Word from Thurman maple producers is that the sap is flowing, evaporators are boiling and there will be syrup and all kinds of maple confections for those who venture out this weekend (March 10 – 11) for the first of six Thurman Maple Days, which extend over three weekends through this month. Each weekend offers tours of three maple operations – Adirondack Gold Maple, Toad Hill Maple and Valley Road Maple, all offering tours of sugarbushes and sugarhouses, with demonstrations and talks concerning tapping, evaporating, filtering and candy-making.
Also opening their doors will be Martin’s Lumber, which is the home of a Certified Tree Farm and sawmill—this time of year featuring handsome maple slabs, and Lucyann’s Paper Bead Jewelry and Stained Glass Stepping Stones, all of which will be demonstrated. Tours and demonstrations at all sites run 10 a.m. till 4 p.m. Valley Road Maple Farm opens an hour early each day, serving pancakes and Oscar’s sausages from 9 till 1. Be sure to take a camera and email your best shots to ThurmanInfo@aol.com.
On Saturday, March 10, the annual Maple Sugar Party will begin at 4 p.m. and continue until all are served. Hod Ovitt and The Warren County Ramblers will entertain with mountain music while guests enjoy an all-you-can-eat buffet topped off by a dessert of old-fashioned jack wax. Admission is $10 adults, $5 for kids 6-11, and free for those 5 and under. Tickets are available at the door. This event has been raising money to support The American Cancer Society for over fifty-three years. Sugar party Info. 518-623-9649 or 623-4050 the day of the party.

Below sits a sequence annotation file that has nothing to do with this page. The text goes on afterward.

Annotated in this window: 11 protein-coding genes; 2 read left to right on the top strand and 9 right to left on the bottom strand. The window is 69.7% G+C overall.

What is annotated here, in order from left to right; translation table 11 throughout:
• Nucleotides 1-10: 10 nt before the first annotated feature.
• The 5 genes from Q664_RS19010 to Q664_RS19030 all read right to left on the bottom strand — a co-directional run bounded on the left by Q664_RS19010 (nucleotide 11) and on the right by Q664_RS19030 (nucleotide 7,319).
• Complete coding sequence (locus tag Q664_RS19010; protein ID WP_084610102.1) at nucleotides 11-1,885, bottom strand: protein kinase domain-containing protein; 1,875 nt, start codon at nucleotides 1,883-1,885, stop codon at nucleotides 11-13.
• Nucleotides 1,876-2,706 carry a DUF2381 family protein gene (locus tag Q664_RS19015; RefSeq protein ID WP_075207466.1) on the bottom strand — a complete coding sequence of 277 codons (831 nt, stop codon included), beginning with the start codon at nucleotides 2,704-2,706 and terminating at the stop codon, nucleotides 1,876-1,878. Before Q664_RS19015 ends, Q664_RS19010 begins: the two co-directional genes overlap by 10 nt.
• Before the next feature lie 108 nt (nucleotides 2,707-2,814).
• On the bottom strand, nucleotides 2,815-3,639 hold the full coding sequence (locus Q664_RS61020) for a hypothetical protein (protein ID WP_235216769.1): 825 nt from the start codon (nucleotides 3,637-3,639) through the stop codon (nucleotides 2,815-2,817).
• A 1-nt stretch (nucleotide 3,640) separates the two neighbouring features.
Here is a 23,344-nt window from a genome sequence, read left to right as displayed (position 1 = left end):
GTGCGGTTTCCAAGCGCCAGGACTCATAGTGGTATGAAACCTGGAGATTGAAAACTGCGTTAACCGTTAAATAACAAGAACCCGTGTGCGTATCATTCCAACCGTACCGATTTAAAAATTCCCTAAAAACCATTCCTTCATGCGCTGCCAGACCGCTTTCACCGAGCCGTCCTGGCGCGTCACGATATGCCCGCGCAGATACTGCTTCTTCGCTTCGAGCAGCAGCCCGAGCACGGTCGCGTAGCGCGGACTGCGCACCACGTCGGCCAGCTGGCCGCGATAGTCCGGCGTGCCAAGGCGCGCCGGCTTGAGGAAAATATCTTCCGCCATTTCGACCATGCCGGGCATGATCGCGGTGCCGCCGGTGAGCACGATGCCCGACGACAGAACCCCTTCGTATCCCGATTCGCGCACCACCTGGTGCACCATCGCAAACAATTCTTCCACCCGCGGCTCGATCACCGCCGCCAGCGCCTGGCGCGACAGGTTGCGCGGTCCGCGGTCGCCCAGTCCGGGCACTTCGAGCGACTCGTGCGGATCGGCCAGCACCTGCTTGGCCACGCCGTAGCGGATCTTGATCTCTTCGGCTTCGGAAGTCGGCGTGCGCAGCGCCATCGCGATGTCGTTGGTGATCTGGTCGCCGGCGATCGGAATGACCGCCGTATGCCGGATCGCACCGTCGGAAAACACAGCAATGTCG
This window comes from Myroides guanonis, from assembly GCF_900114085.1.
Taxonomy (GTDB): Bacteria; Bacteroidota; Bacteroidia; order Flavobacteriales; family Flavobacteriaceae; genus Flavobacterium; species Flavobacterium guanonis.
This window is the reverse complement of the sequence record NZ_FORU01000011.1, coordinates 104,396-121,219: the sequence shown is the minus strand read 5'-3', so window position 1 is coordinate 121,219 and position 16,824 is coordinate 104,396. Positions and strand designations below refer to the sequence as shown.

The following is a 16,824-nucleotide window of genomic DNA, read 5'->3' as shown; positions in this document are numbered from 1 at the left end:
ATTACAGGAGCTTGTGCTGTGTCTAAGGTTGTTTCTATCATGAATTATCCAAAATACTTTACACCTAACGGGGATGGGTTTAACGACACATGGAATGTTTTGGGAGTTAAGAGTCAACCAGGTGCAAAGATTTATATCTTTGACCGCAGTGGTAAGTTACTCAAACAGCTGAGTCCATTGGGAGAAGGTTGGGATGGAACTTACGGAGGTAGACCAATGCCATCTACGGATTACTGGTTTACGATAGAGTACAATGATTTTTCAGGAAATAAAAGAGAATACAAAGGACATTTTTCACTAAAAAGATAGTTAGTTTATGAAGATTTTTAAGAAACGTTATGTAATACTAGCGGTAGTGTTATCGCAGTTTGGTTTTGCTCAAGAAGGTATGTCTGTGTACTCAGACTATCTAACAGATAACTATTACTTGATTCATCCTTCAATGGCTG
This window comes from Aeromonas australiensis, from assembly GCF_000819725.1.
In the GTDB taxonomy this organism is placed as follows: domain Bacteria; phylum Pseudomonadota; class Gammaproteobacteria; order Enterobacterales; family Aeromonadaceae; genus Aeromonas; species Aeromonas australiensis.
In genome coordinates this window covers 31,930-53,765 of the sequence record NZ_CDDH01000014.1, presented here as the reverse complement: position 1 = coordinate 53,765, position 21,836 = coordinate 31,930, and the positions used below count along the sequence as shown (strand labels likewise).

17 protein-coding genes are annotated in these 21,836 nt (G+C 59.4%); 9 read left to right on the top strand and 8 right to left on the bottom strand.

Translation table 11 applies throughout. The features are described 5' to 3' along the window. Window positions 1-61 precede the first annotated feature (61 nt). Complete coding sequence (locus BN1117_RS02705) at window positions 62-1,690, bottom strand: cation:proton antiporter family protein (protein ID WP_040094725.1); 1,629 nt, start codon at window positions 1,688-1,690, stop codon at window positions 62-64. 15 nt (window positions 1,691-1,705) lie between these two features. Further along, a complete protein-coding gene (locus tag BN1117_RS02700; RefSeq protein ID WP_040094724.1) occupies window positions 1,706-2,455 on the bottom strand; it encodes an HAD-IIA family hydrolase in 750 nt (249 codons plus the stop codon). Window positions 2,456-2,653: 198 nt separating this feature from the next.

A much-discussed topic this year has been whether the strange weather will affect the flow of sap. Most producers concur that the “open winter” should not affect production as long as the weather continues to freeze at night and rise above 32° F. in the daytime. Randy Galusha of Toad Hill Maple Farm notes, “Warm weather can have an impact on the trees’ metabolism and sap’s sugar content, leading to predominantly darker grades of syrup. Low sugar content requires more boiling to produce a gallon of syrup and more boiling means darker syrup. It could also mean less syrup if the sugar content is consistently low. I checked our first sap and it was at 2.3% sugar, which is about average. We are all ready to go and expecting a big turnout for Thurman Maple Days.”
More information and a downloadable brochure and map can be found online.